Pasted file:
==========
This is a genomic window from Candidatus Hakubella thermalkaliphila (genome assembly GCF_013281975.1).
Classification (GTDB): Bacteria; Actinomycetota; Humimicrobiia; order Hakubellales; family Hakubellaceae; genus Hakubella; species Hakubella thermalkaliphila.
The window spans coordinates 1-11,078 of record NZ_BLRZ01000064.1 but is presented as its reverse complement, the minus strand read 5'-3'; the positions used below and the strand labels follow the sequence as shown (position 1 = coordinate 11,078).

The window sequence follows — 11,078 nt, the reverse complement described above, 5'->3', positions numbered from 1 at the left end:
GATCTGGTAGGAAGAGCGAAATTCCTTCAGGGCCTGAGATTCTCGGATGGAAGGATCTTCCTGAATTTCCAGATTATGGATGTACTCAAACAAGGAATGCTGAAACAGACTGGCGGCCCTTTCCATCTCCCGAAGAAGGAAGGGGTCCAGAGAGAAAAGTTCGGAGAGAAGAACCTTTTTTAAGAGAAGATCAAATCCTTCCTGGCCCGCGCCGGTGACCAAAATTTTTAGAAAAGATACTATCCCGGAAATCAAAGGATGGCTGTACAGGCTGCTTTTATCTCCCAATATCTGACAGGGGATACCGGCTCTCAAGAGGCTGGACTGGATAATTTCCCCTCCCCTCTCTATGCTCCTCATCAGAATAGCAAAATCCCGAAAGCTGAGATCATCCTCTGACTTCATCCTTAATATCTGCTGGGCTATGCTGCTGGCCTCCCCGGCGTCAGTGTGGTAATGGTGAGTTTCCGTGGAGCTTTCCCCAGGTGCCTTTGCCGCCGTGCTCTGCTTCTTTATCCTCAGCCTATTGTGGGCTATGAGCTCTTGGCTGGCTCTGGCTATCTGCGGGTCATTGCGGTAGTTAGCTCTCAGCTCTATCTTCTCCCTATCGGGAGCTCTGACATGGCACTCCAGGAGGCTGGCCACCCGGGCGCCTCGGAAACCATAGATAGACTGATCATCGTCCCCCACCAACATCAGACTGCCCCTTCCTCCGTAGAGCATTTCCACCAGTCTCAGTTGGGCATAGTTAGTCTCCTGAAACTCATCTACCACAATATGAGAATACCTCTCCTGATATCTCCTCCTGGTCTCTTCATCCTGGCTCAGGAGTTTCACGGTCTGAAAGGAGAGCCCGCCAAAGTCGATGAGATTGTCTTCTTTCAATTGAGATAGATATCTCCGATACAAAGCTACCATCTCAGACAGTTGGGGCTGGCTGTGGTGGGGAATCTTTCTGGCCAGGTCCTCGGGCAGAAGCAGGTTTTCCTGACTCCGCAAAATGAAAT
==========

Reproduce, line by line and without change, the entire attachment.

This is a genomic window from Candidatus Hakubella thermalkaliphila (genome assembly GCF_013281975.1).
Classification (GTDB): Bacteria; Actinomycetota; Humimicrobiia; order Hakubellales; family Hakubellaceae; genus Hakubella; species Hakubella thermalkaliphila.
The window spans coordinates 1-11,078 of record NZ_BLRZ01000064.1 but is presented as its reverse complement, the minus strand read 5'-3'; the positions used below and the strand labels follow the sequence as shown (position 1 = coordinate 11,078).

The window sequence follows — 11,078 nt, the reverse complement described above, 5'->3', positions numbered from 1 at the left end:
GATCTGGTAGGAAGAGCGAAATTCCTTCAGGGCCTGAGATTCTCGGATGGAAGGATCTTCCTGAATTTCCAGATTATGGATGTACTCAAACAAGGAATGCTGAAACAGACTGGCGGCCCTTTCCATCTCCCGAAGAAGGAAGGGGTCCAGAGAGAAAAGTTCGGAGAGAAGAACCTTTTTTAAGAGAAGATCAAATCCTTCCTGGCCCGCGCCGGTGACCAAAATTTTTAGAAAAGATACTATCCCGGAAATCAAAGGATGGCTGTACAGGCTGCTTTTATCTCCCAATATCTGACAGGGGATACCGGCTCTCAAGAGGCTGGACTGGATAATTTCCCCTCCCCTCTCTATGCTCCTCATCAGAATAGCAAAATCCCGAAAGCTGAGATCATCCTCTGACTTCATCCTTAATATCTGCTGGGCTATGCTGCTGGCCTCCCCGGCGTCAGTGTGGTAATGGTGAGTTTCCGTGGAGCTTTCCCCAGGTGCCTTTGCCGCCGTGCTCTGCTTCTTTATCCTCAGCCTATTGTGGGCTATGAGCTCTTGGCTGGCTCTGGCTATCTGCGGGTCATTGCGGTAGTTAGCTCTCAGCTCTATCTTCTCCCTATCGGGAGCTCTGACATGGCACTCCAGGAGGCTGGCCACCCGGGCGCCTCGGAAACCATAGATAGACTGATCATCGTCCCCCACCAACATCAGACTGCCCCTTCCTCCGTAGAGCATTTCCACCAGTCTCAGTTGGGCATAGTTAGTCTCCTGAAACTCATCTACCACAATATGAGAATACCTCTCCTGATATCTCCTCCTGGTCTCTTCATCCTGGCTCAGGAGTTTCACGGTCTGAAAGGAGAGCCCGCCAAAGTCGATGAGATTGTCTTCTTTCAATTGAGATAGATATCTCCGATACAAAGCTACCATCTCAGACAGTTGGGGCTGGCTGTGGTGGGGAATCTTTCTGGCCAGGTCCTCGGGCAGAAGCAGGTTTTCCTGACTCCGCAAAATGAAAT